Local thermometers hit rock bottom over a very frosty weekend. The Powell Municipal Airport, for instance, registered a minus 41 degree wind chill Sunday morning.
However, the cold generally didn’t shatter records across northwest Wyoming.
“It’s unusual to have these temperatures in early March, but it’s not unheard of,” said Trevor LaVoie, meteorologist for the National Weather Service in Riverton.
It does appear that, on Monday, March 4, Powell was the coldest its been in decades. Temperatures sunk all the way down to 17 degrees below zero in the early morning hours, either breaking or setting the record low. Weather Underground said the previous record was set on March, 4, 1989, at 15 below, but another company, Foreca, says the temperature sunk to minus 17 that year.
What’s undisputable is that the weather is much colder than normal. The average low for Powell in March is 21 degrees, with an average high of 49 degrees. The weekend weather was well below those marks, with the high in Powell creeping only a few degrees above zero on Sunday before plummeting to minus 17 Monday morning.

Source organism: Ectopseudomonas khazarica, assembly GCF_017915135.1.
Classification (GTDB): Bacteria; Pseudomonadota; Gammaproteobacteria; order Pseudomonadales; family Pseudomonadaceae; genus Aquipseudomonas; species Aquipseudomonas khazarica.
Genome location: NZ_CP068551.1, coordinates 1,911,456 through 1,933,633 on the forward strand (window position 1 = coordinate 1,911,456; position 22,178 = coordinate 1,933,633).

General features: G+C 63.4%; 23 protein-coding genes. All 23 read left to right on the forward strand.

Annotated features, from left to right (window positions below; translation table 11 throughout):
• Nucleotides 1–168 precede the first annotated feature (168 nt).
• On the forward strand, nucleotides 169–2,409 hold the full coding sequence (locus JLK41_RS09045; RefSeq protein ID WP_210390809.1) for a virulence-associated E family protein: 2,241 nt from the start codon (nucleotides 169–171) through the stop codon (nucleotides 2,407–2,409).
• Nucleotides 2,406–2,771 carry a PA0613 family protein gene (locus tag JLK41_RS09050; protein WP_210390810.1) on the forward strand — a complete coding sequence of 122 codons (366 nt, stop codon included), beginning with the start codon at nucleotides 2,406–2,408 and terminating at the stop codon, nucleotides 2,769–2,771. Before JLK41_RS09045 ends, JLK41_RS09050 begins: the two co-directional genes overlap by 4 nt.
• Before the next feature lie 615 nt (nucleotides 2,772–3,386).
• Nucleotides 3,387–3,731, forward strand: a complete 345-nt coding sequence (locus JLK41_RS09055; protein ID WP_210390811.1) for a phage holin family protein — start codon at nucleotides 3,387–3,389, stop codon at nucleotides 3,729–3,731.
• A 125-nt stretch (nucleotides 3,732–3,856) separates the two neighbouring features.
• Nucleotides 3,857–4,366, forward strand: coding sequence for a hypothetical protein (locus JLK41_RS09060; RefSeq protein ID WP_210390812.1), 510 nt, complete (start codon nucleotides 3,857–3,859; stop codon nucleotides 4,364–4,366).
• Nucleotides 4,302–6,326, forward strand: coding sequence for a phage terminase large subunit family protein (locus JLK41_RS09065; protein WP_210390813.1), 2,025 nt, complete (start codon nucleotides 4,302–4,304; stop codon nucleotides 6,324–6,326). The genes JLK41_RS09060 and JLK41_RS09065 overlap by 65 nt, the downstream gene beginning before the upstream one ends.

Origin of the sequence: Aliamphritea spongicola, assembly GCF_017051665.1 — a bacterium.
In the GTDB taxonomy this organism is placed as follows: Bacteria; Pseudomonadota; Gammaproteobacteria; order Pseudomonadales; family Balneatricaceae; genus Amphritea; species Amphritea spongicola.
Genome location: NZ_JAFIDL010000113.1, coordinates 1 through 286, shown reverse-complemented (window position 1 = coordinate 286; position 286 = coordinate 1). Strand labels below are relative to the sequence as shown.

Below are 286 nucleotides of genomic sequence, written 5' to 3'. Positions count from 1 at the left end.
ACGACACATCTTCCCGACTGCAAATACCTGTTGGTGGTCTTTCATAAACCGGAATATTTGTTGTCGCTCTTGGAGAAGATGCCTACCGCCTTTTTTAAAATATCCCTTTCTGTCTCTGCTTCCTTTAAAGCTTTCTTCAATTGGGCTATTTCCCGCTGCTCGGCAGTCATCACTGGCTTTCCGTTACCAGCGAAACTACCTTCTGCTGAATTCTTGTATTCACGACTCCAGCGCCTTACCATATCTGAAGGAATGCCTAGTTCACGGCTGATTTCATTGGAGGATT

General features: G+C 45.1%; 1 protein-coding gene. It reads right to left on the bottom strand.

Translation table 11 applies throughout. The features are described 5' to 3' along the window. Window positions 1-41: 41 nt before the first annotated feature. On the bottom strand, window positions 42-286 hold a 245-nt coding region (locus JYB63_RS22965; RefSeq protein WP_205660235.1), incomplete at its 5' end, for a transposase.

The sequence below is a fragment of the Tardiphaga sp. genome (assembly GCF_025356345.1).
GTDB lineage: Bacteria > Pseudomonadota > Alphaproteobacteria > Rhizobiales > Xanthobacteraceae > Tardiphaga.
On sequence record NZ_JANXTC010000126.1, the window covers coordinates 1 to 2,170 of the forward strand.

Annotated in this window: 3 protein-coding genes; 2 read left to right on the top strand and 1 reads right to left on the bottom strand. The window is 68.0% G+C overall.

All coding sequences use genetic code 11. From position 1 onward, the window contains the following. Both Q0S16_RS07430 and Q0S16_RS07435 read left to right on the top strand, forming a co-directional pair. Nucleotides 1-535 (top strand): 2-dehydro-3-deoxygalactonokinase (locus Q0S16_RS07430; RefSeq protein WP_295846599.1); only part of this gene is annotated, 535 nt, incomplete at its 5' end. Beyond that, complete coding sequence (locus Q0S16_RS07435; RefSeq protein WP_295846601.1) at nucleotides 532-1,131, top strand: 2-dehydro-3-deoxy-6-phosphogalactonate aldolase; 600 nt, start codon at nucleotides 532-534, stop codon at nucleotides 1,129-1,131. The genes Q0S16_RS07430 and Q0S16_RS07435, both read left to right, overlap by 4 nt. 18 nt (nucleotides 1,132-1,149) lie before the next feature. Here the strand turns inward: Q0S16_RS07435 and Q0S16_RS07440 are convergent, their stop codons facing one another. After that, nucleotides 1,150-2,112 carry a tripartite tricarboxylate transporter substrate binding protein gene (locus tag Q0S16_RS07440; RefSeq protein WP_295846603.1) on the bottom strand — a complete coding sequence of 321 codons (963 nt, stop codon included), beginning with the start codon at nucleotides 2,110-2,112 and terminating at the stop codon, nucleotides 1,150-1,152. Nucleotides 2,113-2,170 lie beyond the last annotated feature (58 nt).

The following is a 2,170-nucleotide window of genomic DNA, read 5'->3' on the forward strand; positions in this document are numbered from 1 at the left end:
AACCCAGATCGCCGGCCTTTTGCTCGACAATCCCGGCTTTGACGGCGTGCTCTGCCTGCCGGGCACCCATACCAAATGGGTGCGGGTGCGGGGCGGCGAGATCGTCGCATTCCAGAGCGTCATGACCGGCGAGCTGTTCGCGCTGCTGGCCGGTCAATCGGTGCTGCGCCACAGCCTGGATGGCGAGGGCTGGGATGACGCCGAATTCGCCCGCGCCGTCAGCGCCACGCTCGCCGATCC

It continued a series of cold weeks: Throughout this climate region, temperatures in February ranged from 6 to 15 degrees below normal.
Cody had an average temperature of 13.3 degrees last month, which was 15.9 degrees colder than usual; in Greybull, meanwhile, the average February temperature of 14.2 degrees was 9.4 degrees below normal.
LaVoie said the lows followed the same arctic outbreak pattern that encased much of the Midwest and Great Lakes region in ice throughout January.
“That pattern has stayed in place,” he explained.
This past weekend, the southern edge of this pattern was seen as far south as the Texas panhandle, though the bulk of the really cold temperatures only went as far south as northern Kansas.
And it was the Midwest that endured the worst of this latest cold spell.
LaVoie said the pattern is quite a bit different from your typical cold front, which usually doesn’t send temperatures quite this low, especially in early March.
Adding to the effects of the pattern was the snow cover, which didn’t have a chance to melt. With the snow on the ground reflecting sunlight, it was harder for things to warm up in the daytime.
“It was enough to keep things in the single digits,” LaVoie said.